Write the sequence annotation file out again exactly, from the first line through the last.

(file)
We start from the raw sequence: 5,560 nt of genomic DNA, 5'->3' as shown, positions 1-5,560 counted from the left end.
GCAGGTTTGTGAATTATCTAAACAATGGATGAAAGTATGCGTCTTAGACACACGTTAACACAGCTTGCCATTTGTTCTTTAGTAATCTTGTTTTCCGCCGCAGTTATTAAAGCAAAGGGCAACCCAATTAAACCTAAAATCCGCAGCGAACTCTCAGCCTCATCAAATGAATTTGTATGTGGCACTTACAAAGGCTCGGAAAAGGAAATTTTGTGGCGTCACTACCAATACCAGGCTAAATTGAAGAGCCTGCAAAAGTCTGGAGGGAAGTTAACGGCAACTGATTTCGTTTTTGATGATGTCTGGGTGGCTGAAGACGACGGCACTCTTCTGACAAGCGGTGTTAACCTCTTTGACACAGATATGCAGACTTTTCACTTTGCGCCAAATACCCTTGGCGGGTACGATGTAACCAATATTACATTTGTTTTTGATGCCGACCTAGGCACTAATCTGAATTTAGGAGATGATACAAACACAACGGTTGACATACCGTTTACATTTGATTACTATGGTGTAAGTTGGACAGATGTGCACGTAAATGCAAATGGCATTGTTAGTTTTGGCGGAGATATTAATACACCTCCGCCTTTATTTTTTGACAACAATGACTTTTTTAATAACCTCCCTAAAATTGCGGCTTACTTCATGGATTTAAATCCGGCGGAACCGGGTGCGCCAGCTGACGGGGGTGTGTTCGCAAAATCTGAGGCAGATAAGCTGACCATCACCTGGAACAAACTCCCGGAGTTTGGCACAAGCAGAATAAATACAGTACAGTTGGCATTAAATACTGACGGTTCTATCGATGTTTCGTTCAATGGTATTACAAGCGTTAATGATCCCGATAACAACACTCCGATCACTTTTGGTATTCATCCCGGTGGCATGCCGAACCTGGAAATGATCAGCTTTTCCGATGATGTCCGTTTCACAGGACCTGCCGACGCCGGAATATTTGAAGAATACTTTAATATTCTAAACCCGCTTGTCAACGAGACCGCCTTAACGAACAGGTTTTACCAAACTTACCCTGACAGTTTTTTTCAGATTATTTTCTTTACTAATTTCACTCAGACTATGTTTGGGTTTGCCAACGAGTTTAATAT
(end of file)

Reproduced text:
We start from the raw sequence: 5,560 nt of genomic DNA, 5'->3' as shown, positions 1-5,560 counted from the left end.
GCAGGTTTGTGAATTATCTAAACAATGGATGAAAGTATGCGTCTTAGACACACGTTAACACAGCTTGCCATTTGTTCTTTAGTAATCTTGTTTTCCGCCGCAGTTATTAAAGCAAAGGGCAACCCAATTAAACCTAAAATCCGCAGCGAACTCTCAGCCTCATCAAATGAATTTGTATGTGGCACTTACAAAGGCTCGGAAAAGGAAATTTTGTGGCGTCACTACCAATACCAGGCTAAATTGAAGAGCCTGCAAAAGTCTGGAGGGAAGTTAACGGCAACTGATTTCGTTTTTGATGATGTCTGGGTGGCTGAAGACGACGGCACTCTTCTGACAAGCGGTGTTAACCTCTTTGACACAGATATGCAGACTTTTCACTTTGCGCCAAATACCCTTGGCGGGTACGATGTAACCAATATTACATTTGTTTTTGATGCCGACCTAGGCACTAATCTGAATTTAGGAGATGATACAAACACAACGGTTGACATACCGTTTACATTTGATTACTATGGTGTAAGTTGGACAGATGTGCACGTAAATGCAAATGGCATTGTTAGTTTTGGCGGAGATATTAATACACCTCCGCCTTTATTTTTTGACAACAATGACTTTTTTAATAACCTCCCTAAAATTGCGGCTTACTTCATGGATTTAAATCCGGCGGAACCGGGTGCGCCAGCTGACGGGGGTGTGTTCGCAAAATCTGAGGCAGATAAGCTGACCATCACCTGGAACAAACTCCCGGAGTTTGGCACAAGCAGAATAAATACAGTACAGTTGGCATTAAATACTGACGGTTCTATCGATGTTTCGTTCAATGGTATTACAAGCGTTAATGATCCCGATAACAACACTCCGATCACTTTTGGTATTCATCCCGGTGGCATGCCGAACCTGGAAATGATCAGCTTTTCCGATGATGTCCGTTTCACAGGACCTGCCGACGCCGGAATATTTGAAGAATACTTTAATATTCTAAACCCGCTTGTCAACGAGACCGCCTTAACGAACAGGTTTTACCAAACTTACCCTGACAGTTTTTTTCAGATTATTTTCTTTACTAATTTCACTCAGACTATGTTTGGGTTTGCCAACGAGTTTAATAT